Analysis: Nicola Sturgeon sets out a story of good intentions and catastrophic consequences
Any good lawyer knows the importance of telling a story. It may be incomplete, with its ending uncertain, but a coherent narrative with a central theme is the greatest persuasive power in their armoury.
A quarter of a century has passed since First Minister Nicola Sturgeon qualified as a solicitor. Little could she have known how such a grounding would serve her in good stead for her future career.
Ms Sturgeon did not unify the opposing claims and counter-claims that have defined the Holyrood committee’s investigation into the Scottish Government’s handling of complaints against Alex Salmond
Such a task would defy Cicero, let alone someone who spent two years at Drumchapel Law Centre. But in setting out a credible and uncomplicated sequence of circumstances which led to the extraordinarily breakdown in her relationship with the man she once revered, Ms Sturgeon has made a compelling case.
It will not convince everyone, of course. In a political landscape where tribal rivalries grow more entrenched with every passing month, how could it? But its success depends on appealing to principles that are as universal as they are unfashionable – decency, empathy and conscience.
These are the motifs which thread Ms Sturgeon’s story together and propel its plot – that of a woman left aghast by grave allegations against one of her oldest friends and mentors, and who reluctantly turned her back on him. Not because she did not care, but because she cared too much.
Time and again Ms Sturgeon told the committee she was not infallible, a claim borne out by her evidence.
All too often, one of the pre-eminent politicians of her generation was struck down by a curious amnesia, left bereft of her preternatural ability to wrest an argument in her favour, not least when addressing the conflicting accounts over what transpired at meetings with Mr Salmond and Geoff Aberdein, his former chief of staff, in the spring of 2018.
She was at her weakest when answering questions over whether she had promised Mr Salmond to intervene in the complaints process, stating she had perhaps let him down “too gently”. This is too cute an answer by far.
The game of ‘he said, she said’ around such flashpoints will linger long after the committee has published its conclusions, but what has mattered most of all in the inquiry is the question of motive.
We know that whatever initial promises Ms Sturgeon may have offered to Mr Salmond, she did not make good on them. At no point did she seek to involve herself in the complaints process, a point she made repeatedly and forcefully over the course of eight hours of evidence.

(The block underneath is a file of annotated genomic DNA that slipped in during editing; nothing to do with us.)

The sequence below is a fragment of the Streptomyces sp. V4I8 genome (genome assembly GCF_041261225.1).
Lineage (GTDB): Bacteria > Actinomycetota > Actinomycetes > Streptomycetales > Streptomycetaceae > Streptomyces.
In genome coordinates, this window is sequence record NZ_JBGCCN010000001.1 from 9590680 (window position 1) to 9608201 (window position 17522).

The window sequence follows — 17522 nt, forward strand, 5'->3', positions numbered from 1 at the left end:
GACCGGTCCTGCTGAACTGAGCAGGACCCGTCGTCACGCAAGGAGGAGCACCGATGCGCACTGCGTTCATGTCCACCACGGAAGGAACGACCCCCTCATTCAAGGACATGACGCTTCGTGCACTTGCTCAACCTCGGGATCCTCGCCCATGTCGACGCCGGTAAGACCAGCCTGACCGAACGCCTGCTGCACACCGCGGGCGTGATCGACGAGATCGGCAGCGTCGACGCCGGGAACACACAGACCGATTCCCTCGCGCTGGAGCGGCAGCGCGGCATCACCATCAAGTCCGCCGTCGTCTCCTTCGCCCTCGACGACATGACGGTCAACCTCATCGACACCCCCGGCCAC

In doing so, she asserted the authority of her story over that of Mr Salmond. He has presented himself as the fly caught in a web of his successor’s making – a trap designed to consign him and his allies to the political wilderness.
Ms Sturgeon, without too much labour, took a feather duster to that particular conspiracy.
The narrative she told was one of good intentions and catastrophic consequences. What binds these two things together is serial incompetence and a culture of secrecy that is common knowledge to anyone who has ever sent a Freedom of Information request to St Andrew’s House.
Her administration’s stonewalling of the committee’s inquiry is no less damaging than the catalogue of errors it committed in the first place.
Ms Sturgeon expressed contrition for the mistakes that have been made and, more importantly, regret for the pain they had caused. The strength of her testimony was rooted in such candour, especially when she chose to contrast her penitent tone with the refusal by Mr Salmond to say sorry for his behaviour.
Of course, she could yet pay a political price for presiding over such a calamitous approach, and the concurrent investigation by James Hamilton QC into whether Ms Sturgeon breached the ministerial code may ensure that is a heavy one.
His inquiry centres around her meetings with Mr Salmond and Mr Aberdein, an area in which Ms Sturgeon’s testimony fell some way short of conclusive.
The story is almost over and each successive chapter has complicated a tale that is fraught with contradictions. These are not easily resolved, though perhaps too much energy has been spent on attempting to do just that.
It is possible to hold simultaneous and conflicting beliefs about the evidence set out by Ms Sturgeon and others. What we know about the handling of the judicial review is excoriating for the government, and yet it is no way indicative of a plot to bring down Mr Salmond’s populist schism of the nationalist movement.
Equally, accepting Ms Sturgeon’s remorse over the government’s handling of sensitive legal processes is in no way incompatible with ridicule of the “frustration” she expressed at the paucity of partial and withheld evidence drip fed to the committee.
Ultimately, however, Ms Sturgeon and Mr Salmond cannot both be right. It is in the committee’s power to attribute weight to these competing factors, an onerous task that will hopefully be carried out with a gravity and curiosity that has been frequently absent from the witness hearings.
Its members have two stories before them – one a riveting thriller, the other a morality tale. Let us hope they take seriously their duty to choose the one that is most convincing, and not that which is the most convenient.